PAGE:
More realistically, the Russian military doctrine, then and now, has called for the reliance on the country's strategic nuclear forces as the primary deterrent against attack by a major power (i.e. NATO forces or the People's Republic of China). In keeping with this dictum, the country's nuclear forces have received adequate financing throughout the lean 1990s while the rest of the military was cash-starved and decayed. The number of intercontinental ballistic missiles and warheads on active duty has declined over the years, in part in keeping with arms limitation agreements with the USA and in part due to insufficient spending on maintenance. Still, Russia maintains the largest or second largest nuclear arsenal in the world along with the US (depending on the definitions). The ICBMs it has on duty would be more than sufficient to wreak global havoc, hence serving as a very credible deterrent. See also: Russia and weapons of mass destruction The flag of NATO NATO 2002 Summit The North Atlantic Treaty Organization (NATO), sometimes called North Atlantic Alliance, Atlantic Alliance or the Western Alliance, is an international organisation for defence collaboration established in 1949, in support of the North Atlantic Treaty signed in Washington, D.C., on April 4, 1949. ... A Minuteman III missile soars after a test launch. ... A Minuteman III missile soars after a test launch. ... Mutual assured destruction (MAD) is the doctrine of military strategy in which a full scale use of nuclear weapons by one of two opposing sides would result in the destruction of both the attacker and the defender. ... Russia possesses one of the two largest stockpiles of weapons of mass destruction in the world (the United States possess the other). ...


Interestingly, because of the American awareness of the danger of Russian nuclear technology falling into the hands of terrorists or rogue officers who might want to use it to threaten or attack the West, the Pentagon has actually provided considerable financial assistance to the Russian nuclear forces over the years. This money went in part to finance decommissioning of warheads under bilateral agreements, but also to improve security and personnel training in Russian nuclear facilities. This may be one of the big reasons why no terrorist nuclear incidents have so far occurred in the world despite existence of many terrorist organizations and rogue states' intelligence services who would have been interested in acquiring nuclear technology from Russia. A pre-9/11 view of The Pentagon, looking east with the Potomac River and Washington Monument in the distance. ...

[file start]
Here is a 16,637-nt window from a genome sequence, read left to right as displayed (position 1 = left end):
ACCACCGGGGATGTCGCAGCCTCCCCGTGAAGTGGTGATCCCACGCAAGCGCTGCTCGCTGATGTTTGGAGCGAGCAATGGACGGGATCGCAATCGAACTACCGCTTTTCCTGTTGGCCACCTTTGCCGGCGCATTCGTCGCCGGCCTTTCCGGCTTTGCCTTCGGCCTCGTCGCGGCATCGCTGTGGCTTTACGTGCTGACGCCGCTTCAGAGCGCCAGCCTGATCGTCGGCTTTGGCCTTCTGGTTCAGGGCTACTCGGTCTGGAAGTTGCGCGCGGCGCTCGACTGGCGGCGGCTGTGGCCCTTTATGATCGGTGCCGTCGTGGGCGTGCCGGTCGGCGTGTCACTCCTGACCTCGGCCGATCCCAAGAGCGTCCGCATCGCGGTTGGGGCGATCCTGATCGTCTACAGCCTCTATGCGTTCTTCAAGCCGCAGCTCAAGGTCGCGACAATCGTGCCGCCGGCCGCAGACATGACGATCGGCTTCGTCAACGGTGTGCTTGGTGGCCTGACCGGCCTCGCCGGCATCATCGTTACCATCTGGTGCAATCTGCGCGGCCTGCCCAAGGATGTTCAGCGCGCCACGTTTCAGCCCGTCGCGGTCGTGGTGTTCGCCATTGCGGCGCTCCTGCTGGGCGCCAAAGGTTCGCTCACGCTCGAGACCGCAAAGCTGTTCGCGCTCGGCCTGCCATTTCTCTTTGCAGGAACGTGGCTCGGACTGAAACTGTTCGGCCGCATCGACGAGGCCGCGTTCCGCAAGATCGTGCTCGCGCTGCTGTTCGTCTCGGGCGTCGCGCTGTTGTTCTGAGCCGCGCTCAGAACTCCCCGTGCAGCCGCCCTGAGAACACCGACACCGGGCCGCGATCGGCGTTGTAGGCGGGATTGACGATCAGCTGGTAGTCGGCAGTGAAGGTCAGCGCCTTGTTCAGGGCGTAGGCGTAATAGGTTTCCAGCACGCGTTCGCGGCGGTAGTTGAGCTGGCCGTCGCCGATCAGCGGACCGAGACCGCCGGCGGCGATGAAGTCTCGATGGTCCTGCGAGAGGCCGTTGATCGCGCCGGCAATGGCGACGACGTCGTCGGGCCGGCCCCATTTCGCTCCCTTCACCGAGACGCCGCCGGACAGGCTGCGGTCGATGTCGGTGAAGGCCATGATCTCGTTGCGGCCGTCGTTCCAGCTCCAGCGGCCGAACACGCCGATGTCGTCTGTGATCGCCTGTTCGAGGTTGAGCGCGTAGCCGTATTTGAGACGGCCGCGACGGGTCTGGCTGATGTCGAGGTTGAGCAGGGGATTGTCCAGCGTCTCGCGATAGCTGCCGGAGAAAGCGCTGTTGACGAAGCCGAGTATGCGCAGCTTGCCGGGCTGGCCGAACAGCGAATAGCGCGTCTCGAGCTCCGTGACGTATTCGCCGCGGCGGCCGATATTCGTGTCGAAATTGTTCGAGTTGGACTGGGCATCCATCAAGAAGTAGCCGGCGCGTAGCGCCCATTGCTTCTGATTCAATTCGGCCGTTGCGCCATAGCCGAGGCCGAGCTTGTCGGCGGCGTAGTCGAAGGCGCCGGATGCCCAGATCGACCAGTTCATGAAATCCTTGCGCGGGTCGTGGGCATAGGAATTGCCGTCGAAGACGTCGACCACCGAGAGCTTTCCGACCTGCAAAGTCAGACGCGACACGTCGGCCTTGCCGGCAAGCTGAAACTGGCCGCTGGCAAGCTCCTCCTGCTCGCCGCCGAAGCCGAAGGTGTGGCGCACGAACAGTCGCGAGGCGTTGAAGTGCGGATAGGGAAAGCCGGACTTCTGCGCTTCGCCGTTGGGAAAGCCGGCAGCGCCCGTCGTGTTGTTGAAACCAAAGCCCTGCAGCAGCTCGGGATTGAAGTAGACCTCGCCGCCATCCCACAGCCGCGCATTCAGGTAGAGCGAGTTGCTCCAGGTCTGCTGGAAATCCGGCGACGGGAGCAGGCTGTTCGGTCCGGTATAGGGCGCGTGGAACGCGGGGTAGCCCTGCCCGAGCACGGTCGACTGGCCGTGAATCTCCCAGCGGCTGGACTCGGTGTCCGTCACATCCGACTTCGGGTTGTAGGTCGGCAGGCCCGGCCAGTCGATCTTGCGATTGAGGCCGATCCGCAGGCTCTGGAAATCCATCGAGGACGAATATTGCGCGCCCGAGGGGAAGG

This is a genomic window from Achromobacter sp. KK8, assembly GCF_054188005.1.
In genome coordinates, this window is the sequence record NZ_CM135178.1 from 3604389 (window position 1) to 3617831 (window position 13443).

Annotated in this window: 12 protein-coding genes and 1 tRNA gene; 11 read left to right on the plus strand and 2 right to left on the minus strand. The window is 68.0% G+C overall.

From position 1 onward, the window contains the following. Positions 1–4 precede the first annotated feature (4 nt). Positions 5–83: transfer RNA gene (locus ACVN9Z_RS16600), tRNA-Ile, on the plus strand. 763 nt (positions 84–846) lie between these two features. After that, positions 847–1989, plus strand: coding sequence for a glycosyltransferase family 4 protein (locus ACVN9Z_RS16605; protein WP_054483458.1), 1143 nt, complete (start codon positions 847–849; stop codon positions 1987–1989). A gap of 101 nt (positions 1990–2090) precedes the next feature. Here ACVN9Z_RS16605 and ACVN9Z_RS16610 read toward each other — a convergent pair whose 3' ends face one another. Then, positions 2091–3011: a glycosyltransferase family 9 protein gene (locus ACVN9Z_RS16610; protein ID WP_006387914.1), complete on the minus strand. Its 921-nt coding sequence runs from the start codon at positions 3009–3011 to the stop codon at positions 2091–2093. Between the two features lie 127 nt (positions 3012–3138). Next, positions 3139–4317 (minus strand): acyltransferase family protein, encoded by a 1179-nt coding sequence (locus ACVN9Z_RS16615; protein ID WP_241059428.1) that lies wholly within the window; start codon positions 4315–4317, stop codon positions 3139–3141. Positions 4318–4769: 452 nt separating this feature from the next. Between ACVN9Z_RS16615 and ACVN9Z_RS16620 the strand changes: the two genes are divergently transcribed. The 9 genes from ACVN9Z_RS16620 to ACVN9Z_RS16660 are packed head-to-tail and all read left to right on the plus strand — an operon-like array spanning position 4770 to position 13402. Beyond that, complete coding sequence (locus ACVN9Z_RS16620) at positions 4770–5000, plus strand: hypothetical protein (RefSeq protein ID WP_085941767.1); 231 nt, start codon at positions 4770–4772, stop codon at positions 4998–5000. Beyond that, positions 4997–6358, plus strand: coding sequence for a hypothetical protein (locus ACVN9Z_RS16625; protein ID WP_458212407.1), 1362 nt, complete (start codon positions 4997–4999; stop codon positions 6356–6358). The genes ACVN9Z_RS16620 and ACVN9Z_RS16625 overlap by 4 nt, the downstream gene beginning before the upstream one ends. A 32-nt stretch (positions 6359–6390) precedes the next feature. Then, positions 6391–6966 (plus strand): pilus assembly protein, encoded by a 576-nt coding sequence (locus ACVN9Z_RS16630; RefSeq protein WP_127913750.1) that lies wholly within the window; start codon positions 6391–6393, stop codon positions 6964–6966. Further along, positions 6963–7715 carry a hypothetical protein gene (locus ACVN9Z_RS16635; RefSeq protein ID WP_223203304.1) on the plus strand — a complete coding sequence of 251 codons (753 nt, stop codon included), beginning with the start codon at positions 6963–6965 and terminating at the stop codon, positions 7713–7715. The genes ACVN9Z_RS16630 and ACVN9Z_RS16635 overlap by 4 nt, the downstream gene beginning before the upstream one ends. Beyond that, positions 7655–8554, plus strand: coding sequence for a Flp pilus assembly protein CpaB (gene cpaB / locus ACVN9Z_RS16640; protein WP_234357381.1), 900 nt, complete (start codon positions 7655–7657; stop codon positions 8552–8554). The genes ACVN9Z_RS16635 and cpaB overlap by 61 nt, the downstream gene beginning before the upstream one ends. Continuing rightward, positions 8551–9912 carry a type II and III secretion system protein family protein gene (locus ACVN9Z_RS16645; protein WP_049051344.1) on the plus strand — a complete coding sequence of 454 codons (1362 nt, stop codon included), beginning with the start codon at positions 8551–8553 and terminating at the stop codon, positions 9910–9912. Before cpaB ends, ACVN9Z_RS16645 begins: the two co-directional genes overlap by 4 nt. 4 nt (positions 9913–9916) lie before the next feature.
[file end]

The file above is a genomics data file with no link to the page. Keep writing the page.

Organization

The Russian military is divided into the following branches: ground forces, Navy, Air Force. There are also three independent troops (something like Corps): Strategic missile troops, Space troops, Airborne troops. The Anti-air Defense troops are subordinated to the Air Force. Structure of the Ground forces At present ground forces organizationally consists of: military districts of command (Moscow, Leningrad, North-Caucasian, Volga-Ural, Siberian and Far-Eastern) armies army corps motorized rifle (tank), artillery and machine-gun artillery divisions fortified regions brigades idividual military units military establishments enterprises and organizations Motorised... Russian Navy Jack Russian Navy Ensign The Russian Navy (Russian: Военно Морской Флот (ВМФ) - Voyenno Morskoy Flot (VMF) or Military Maritime Fleet) is the naval arm of the Russian armed forces. ... Wikipedia does not yet have an article with this exact name. ... This article is about a military unit. ... Strategic Missile Troops, Strategic Rocket Forces RVSN - Raketnye Vojska Strategicheskogo Naznachneiya The Strategic Rocket Forces were the main Soviet force used for attacking an enemys offensive nuclear weapons, its military facilities, and its industrial infrastructure. ... The Vozdushno-Desantnye Vojska or VDV (ВДВ), English for Airborne Troops, is a Russian military corps. ...